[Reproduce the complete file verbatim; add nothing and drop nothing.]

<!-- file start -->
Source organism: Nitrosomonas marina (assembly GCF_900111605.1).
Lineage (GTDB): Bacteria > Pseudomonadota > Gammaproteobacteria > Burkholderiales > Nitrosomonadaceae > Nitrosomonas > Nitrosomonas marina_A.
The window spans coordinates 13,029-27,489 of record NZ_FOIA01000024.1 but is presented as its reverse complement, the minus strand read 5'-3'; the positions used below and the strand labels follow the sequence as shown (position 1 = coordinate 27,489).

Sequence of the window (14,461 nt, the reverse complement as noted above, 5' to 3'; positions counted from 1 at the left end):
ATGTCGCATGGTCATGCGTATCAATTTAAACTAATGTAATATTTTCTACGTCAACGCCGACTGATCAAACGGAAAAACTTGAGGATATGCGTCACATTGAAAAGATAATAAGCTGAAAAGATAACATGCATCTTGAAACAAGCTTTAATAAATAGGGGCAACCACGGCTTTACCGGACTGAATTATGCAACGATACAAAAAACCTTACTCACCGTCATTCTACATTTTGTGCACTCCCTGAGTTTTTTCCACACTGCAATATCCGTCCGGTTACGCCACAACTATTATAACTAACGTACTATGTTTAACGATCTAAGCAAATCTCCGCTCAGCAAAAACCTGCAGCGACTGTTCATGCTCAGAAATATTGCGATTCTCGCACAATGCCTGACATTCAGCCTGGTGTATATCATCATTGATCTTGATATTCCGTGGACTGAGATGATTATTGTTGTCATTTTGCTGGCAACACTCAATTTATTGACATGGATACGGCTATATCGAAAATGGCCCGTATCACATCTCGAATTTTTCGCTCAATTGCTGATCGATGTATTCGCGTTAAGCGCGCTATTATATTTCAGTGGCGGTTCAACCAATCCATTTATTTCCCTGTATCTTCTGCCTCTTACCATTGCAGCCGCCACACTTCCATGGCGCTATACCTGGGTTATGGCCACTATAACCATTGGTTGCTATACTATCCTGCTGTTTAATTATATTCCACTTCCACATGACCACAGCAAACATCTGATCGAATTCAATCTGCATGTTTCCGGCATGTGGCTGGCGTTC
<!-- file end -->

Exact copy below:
Source organism: Nitrosomonas marina (assembly GCF_900111605.1).
Lineage (GTDB): Bacteria > Pseudomonadota > Gammaproteobacteria > Burkholderiales > Nitrosomonadaceae > Nitrosomonas > Nitrosomonas marina_A.
The window spans coordinates 13,029-27,489 of record NZ_FOIA01000024.1 but is presented as its reverse complement, the minus strand read 5'-3'; the positions used below and the strand labels follow the sequence as shown (position 1 = coordinate 27,489).

Sequence of the window (14,461 nt, the reverse complement as noted above, 5' to 3'; positions counted from 1 at the left end):
ATGTCGCATGGTCATGCGTATCAATTTAAACTAATGTAATATTTTCTACGTCAACGCCGACTGATCAAACGGAAAAACTTGAGGATATGCGTCACATTGAAAAGATAATAAGCTGAAAAGATAACATGCATCTTGAAACAAGCTTTAATAAATAGGGGCAACCACGGCTTTACCGGACTGAATTATGCAACGATACAAAAAACCTTACTCACCGTCATTCTACATTTTGTGCACTCCCTGAGTTTTTTCCACACTGCAATATCCGTCCGGTTACGCCACAACTATTATAACTAACGTACTATGTTTAACGATCTAAGCAAATCTCCGCTCAGCAAAAACCTGCAGCGACTGTTCATGCTCAGAAATATTGCGATTCTCGCACAATGCCTGACATTCAGCCTGGTGTATATCATCATTGATCTTGATATTCCGTGGACTGAGATGATTATTGTTGTCATTTTGCTGGCAACACTCAATTTATTGACATGGATACGGCTATATCGAAAATGGCCCGTATCACATCTCGAATTTTTCGCTCAATTGCTGATCGATGTATTCGCGTTAAGCGCGCTATTATATTTCAGTGGCGGTTCAACCAATCCATTTATTTCCCTGTATCTTCTGCCTCTTACCATTGCAGCCGCCACACTTCCATGGCGCTATACCTGGGTTATGGCCACTATAACCATTGGTTGCTATACTATCCTGCTGTTTAATTATATTCCACTTCCACATGACCACAGCAAACATCTGATCGAATTCAATCTGCATGTTTCCGGCATGTGGCTGGCGTTC